Wealth tax could raise billions for good causes

Labour MP Frank Field has proposed a tax on the super-rich that would raise £3.6bn a year for charities.

The MP for Birkenhead suggested that ‘super-earners’ should pay an additional 10 per cent tax on earnings over £150,000 as part of an “acceptable behaviour contract” designed to reinforce the link between wealth and philanthropy. He suggested that the proceeds would either be donated to charity by the Government, or earners would be able to donate the sum to charity themselves.

Field made the suggestions in a lecture titled Acceptable Behaviour Contracts for the Super-Rich, which took place on Tuesday and was organised by the Allen Lane Foundation. He suggested that the super-rich should embrace the responsibilities of their wealth through philanthropy, as was characteristic in Edwardian times.

He said that his proposals would awaken a giving culture, which had not been seen after Margaret Thatcher’s tax-cutting strategy, which saw the top rate of tax cut from 98p to 60p and then to 40p in the 1979 and 1988 budgets.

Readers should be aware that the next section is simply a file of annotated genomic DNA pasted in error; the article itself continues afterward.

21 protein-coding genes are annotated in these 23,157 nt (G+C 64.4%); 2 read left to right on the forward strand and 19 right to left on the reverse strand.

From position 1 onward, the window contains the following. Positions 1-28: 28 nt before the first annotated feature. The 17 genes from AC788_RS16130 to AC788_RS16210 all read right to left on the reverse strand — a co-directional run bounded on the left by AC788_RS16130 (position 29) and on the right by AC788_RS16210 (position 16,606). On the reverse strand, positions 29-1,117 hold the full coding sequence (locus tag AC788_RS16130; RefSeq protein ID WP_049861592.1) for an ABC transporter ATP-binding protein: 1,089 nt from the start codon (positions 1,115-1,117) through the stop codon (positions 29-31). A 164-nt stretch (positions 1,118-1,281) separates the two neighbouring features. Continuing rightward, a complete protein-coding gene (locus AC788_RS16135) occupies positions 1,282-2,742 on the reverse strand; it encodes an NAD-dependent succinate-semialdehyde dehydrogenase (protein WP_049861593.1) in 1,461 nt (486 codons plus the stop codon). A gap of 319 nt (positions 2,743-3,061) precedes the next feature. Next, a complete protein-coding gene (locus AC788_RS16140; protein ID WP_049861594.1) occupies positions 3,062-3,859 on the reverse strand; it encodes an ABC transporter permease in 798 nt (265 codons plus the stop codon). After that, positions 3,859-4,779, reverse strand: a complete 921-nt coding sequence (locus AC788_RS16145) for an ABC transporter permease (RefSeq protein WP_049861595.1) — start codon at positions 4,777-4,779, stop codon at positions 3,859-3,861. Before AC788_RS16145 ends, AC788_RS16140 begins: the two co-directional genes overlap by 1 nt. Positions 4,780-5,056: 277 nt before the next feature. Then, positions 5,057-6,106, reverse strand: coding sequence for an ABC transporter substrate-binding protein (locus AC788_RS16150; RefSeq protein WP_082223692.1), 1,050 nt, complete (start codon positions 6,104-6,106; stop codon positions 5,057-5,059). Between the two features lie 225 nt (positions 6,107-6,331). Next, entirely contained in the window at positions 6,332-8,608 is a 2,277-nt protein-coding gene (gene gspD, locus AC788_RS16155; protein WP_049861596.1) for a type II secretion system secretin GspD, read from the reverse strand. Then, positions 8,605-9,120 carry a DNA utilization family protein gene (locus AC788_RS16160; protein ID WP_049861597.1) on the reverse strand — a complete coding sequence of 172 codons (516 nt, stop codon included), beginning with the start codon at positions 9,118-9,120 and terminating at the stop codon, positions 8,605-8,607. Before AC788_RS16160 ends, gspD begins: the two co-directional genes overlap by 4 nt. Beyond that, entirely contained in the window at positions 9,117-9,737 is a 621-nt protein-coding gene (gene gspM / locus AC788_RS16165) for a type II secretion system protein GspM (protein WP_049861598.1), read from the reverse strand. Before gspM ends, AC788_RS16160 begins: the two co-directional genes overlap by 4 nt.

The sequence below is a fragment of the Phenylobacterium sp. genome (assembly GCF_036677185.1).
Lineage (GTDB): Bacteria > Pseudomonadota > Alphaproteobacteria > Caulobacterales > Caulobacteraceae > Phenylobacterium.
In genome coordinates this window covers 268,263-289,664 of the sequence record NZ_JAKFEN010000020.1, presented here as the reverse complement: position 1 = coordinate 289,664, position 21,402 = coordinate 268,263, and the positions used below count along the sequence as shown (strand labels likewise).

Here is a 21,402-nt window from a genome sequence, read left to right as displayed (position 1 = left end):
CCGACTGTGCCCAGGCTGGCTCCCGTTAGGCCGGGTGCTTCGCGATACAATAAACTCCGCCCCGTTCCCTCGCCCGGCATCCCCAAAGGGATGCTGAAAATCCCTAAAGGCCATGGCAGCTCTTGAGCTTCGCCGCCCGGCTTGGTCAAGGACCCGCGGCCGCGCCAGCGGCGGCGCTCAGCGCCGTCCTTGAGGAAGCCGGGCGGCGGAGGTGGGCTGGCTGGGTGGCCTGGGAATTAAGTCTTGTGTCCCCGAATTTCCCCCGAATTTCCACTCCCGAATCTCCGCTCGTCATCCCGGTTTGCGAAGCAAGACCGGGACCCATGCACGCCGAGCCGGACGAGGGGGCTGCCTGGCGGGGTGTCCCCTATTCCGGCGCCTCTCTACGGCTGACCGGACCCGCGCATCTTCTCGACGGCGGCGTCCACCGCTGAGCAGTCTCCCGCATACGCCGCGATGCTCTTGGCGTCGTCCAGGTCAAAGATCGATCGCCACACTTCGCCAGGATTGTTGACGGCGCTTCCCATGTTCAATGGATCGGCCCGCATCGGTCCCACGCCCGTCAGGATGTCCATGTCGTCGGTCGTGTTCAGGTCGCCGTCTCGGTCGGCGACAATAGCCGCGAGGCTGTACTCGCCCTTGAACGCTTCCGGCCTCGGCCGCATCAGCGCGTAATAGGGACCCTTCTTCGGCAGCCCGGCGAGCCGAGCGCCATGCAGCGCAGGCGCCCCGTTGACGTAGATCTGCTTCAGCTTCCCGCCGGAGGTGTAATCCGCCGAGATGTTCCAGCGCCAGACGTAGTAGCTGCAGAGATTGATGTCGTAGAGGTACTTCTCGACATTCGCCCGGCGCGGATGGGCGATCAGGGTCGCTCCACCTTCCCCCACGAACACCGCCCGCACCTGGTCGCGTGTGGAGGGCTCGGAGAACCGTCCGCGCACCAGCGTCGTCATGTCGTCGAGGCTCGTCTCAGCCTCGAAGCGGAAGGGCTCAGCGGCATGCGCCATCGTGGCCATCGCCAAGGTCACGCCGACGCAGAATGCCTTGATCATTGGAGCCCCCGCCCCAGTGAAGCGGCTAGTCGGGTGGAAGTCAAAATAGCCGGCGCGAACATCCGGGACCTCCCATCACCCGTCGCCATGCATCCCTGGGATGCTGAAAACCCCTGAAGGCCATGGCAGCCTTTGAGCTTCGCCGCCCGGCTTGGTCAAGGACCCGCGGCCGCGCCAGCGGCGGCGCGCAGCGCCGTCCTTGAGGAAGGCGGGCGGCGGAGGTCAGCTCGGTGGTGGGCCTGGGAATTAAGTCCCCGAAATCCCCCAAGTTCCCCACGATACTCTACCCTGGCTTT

“Today’s super-rich, and there are some notable exceptions, are neither employers of great numbers of people, nor generous in charitable giving,” he said. “The contract therefore between great wealth and philanthropy has been fractured. Contracts on acceptable behaviour have been imposed on miscreant youths who do not fulfil properly their obligations to a society that supports them. Similarly, I believe acceptable behaviour contracts should now be applied to today’s super-rich.

“The cornerstone of this new contract will be the levying of a 10 per cent additional rate of tax. The whole of this tax can be off-set by individuals setting up their own foundations, or supporting existing foundations.”

He added: “Taking £150,000 a year income as the starting point, and if everyone responded positively to this idea, an additional annual £3.6bn would be deployed into new or existing foundations.”

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Allen Lane Foundation

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